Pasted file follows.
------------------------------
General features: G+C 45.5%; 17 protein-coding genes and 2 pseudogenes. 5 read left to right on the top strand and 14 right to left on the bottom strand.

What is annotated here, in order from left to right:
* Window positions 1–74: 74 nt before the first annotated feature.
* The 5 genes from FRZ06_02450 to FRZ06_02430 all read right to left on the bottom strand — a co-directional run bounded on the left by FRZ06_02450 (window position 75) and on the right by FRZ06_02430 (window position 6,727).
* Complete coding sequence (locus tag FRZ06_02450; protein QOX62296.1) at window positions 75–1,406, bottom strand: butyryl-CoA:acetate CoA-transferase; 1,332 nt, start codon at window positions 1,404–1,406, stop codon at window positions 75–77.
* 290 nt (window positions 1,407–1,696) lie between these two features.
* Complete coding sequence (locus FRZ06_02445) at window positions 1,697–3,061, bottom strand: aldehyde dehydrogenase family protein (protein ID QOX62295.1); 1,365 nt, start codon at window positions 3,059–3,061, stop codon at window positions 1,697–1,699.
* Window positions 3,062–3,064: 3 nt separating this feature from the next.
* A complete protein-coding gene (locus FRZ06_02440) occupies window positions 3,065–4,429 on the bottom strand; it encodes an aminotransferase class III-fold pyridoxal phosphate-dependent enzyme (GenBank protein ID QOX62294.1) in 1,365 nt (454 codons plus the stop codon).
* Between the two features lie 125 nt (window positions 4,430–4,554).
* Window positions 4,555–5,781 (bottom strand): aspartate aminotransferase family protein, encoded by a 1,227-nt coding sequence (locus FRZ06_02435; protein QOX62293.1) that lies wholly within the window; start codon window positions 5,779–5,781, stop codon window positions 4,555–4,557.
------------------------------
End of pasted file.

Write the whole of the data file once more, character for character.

General features: G+C 45.5%; 17 protein-coding genes and 2 pseudogenes. 5 read left to right on the top strand and 14 right to left on the bottom strand.

What is annotated here, in order from left to right:
* Window positions 1–74: 74 nt before the first annotated feature.
* The 5 genes from FRZ06_02450 to FRZ06_02430 all read right to left on the bottom strand — a co-directional run bounded on the left by FRZ06_02450 (window position 75) and on the right by FRZ06_02430 (window position 6,727).
* Complete coding sequence (locus tag FRZ06_02450; protein QOX62296.1) at window positions 75–1,406, bottom strand: butyryl-CoA:acetate CoA-transferase; 1,332 nt, start codon at window positions 1,404–1,406, stop codon at window positions 75–77.
* 290 nt (window positions 1,407–1,696) lie between these two features.
* Complete coding sequence (locus FRZ06_02445) at window positions 1,697–3,061, bottom strand: aldehyde dehydrogenase family protein (protein ID QOX62295.1); 1,365 nt, start codon at window positions 3,059–3,061, stop codon at window positions 1,697–1,699.
* Window positions 3,062–3,064: 3 nt separating this feature from the next.
* A complete protein-coding gene (locus FRZ06_02440) occupies window positions 3,065–4,429 on the bottom strand; it encodes an aminotransferase class III-fold pyridoxal phosphate-dependent enzyme (GenBank protein ID QOX62294.1) in 1,365 nt (454 codons plus the stop codon).
* Between the two features lie 125 nt (window positions 4,430–4,554).
* Window positions 4,555–5,781 (bottom strand): aspartate aminotransferase family protein, encoded by a 1,227-nt coding sequence (locus FRZ06_02435; protein QOX62293.1) that lies wholly within the window; start codon window positions 5,779–5,781, stop codon window positions 4,555–4,557.